The beauty of independent bookshops

London Review Bookshop

Bookshops are under threat as never before. To survive these days, a bookshop has to be excellent – a pleasure to browse in, with knowledgeable staff and a quirky, interesting selection. Now, when someone has gone to all that trouble to make a lovely shop for you, why would you (as I overheard someone say recently) ‘choose here then buy on Amazon’? Here are some of my favourites in Bloomsbury and beyond.

The London Review Bookshop on Bury Place, is particularly strong on literary biography and history, and signed first editions. The staff know their stuff. Annoyingly, stock levels can be an issue. But there’s the double delight of a civilised cup of tea and a cake in the delightful tea shop, where you may find yourself having enlightening conversations with perfect strangers.

Persephone Books

There are stacks of second-hand bookshops in Bloomsbury. For those all-important second-hand academic moments, try Judd Books on Marchmont Street, full from roof to basement with top-notch knowledge. And who could resist a second-hand bookshop with a piano? Not me, which is just one reason to drop into the Brunswick Centre’s Skoob Books (another being the palindromic title). And for fans of the excellent, lamented TV comedy Black Books, find the original bookshop where the series was filmed on Leigh Street, thankfully under less fierce management.  I used to live next door, and became used to excited fans taking photos outside the gloomy-looking shop.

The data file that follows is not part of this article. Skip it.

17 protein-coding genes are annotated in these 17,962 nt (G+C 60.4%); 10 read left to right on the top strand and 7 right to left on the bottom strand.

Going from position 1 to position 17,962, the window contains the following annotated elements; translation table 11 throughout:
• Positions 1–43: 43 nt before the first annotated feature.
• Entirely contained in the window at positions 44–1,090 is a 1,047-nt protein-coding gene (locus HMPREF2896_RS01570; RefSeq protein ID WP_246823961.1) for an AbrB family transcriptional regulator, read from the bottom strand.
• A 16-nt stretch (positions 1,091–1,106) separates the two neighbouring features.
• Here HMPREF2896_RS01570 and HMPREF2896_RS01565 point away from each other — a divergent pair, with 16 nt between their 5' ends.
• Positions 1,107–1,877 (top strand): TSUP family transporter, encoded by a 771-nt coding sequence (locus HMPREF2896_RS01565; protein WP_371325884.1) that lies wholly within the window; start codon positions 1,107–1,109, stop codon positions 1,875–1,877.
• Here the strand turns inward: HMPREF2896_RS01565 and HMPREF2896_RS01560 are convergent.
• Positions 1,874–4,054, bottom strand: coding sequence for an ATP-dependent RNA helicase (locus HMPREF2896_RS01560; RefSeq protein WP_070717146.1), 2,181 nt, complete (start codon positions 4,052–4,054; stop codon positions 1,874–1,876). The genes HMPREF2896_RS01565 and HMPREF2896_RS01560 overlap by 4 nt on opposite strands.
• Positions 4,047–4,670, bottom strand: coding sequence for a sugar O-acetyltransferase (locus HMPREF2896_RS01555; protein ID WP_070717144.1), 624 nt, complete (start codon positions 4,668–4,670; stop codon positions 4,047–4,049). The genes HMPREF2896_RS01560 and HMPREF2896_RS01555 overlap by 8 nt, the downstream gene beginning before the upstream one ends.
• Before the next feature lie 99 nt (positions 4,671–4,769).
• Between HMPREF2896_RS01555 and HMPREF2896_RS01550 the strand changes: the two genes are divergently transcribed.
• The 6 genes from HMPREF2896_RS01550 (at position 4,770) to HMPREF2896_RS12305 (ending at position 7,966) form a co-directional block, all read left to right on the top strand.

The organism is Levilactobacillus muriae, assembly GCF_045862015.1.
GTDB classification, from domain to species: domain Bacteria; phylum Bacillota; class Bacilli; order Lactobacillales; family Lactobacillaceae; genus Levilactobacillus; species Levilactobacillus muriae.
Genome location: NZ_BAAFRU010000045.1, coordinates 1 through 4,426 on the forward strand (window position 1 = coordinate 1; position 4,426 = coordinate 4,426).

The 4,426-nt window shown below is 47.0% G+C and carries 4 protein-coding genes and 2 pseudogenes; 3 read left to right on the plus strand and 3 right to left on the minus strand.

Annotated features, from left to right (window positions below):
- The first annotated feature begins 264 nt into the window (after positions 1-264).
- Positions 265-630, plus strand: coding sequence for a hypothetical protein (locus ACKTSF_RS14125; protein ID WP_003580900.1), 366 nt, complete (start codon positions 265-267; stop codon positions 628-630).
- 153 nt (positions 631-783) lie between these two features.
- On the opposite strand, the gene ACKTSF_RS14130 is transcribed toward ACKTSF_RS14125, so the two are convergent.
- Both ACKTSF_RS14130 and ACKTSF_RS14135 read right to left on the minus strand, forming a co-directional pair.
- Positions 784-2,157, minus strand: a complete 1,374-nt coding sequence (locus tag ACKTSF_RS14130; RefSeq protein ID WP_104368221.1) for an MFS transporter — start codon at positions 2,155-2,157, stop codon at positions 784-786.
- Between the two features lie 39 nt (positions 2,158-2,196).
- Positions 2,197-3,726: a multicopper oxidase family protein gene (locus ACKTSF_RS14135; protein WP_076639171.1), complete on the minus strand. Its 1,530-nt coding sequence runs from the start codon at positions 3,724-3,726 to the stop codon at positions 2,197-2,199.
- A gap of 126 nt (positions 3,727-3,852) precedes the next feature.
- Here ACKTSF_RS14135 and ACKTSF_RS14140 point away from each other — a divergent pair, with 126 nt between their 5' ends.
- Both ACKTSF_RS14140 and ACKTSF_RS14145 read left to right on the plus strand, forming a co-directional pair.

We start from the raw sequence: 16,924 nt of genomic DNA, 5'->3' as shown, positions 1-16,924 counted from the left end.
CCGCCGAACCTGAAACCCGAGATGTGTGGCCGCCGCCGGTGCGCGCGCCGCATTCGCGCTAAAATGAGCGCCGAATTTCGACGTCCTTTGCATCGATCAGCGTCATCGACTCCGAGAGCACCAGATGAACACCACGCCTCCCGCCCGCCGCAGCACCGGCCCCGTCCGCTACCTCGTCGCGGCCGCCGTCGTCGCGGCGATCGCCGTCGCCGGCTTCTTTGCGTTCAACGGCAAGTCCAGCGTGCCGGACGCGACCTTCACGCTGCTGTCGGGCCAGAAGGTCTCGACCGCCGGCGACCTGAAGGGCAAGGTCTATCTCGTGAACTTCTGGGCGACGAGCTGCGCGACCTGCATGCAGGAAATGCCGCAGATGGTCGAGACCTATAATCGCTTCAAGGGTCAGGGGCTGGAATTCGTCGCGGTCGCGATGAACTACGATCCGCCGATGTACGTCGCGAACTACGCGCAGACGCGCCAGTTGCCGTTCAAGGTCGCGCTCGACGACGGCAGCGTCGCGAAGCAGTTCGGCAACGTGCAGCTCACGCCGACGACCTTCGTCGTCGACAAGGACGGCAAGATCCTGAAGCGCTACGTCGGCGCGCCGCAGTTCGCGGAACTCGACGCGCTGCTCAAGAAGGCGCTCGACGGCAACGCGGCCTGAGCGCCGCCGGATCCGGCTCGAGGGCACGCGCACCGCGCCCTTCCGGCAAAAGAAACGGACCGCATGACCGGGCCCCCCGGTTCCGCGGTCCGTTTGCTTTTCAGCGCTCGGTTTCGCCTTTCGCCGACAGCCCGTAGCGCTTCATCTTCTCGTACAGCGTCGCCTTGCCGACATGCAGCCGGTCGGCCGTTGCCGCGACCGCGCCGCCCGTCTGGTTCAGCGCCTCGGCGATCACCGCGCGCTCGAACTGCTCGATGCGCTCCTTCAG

A bookshop that makes my heart sing with joy is Persephone Books on Lamb’s Conduit Street. A street of many joys, but none greater than this bookshop-come-spiritual-home for Bloomsbury ladies. For the uninitiated, Persephone publishes books, mainly by women, that have fallen out of print. They are a treasure house of forgotten classics, taking in recipe books and household tips (the incomparable How to Run Your Home Without Help), poetry (It’s Hard to be Hip After 30) and heaving-bosom novels (I defy anyone not to enjoy The Making of a Marchioness). All most elegantly presented in dove-grey covers. It’s the sort of venture that really shouldn’t exist in the modern world. But oh, it does, it does.

The museums around Bloomsbury are another good source of bookshops. There’s Blackwells in the Wellcome Collection, which sells lots of quirky and interested science, medicine and London related books, as well as all the catalogues for the Wellcome exhibitions. The British Library, as one would hope, has an equally interesting selection in its bookshop.

St Pancras Station has an outpost of Foyle’s; excellent for a quick present if you’re off to visit someone. But if you just want a massive great selection of floor upon floor of books, may I direct you to Waterstones on Gower Street, where you will find all you need.

Belgravia Books

Further afield, I love Belgravia Books in Ebury Street, handy for Victoria Station, and not just because I can nip in for a chat with my old school chum, who works in the attached publishing house, Gallic Books. Belgravia Books has a well-edited selection of the sort of books that make you say ‘ooh, that looks interesting’, with emphasis on translated fiction and and well-bound, beautifully presented books.

South of the river, near my Dulwich home, we’re blessed with Dulwich Books in West Dulwich (great local bookshop, organiser of Dulwich Book Festival), the Bookseller Crow in Crystal Palace (weird name, fantastic selection), and the friendly Village Books in Dulwich Village.

Now, I can’t keep them all in business myself (although goodness I try). So please, go forth and browse. Then, most importantly, buy. Let’s put Amazon out of business.


1 Comment

Filed under Books, Literary London

One response to “The beauty of independent bookshops

  1. Oh how I regret coming to London with someone who doesn’t have a particular love for books. I would have stayed in the LRBookshop for HOURS!!! I’ll come back and will do so!!! 😉 I love that place!

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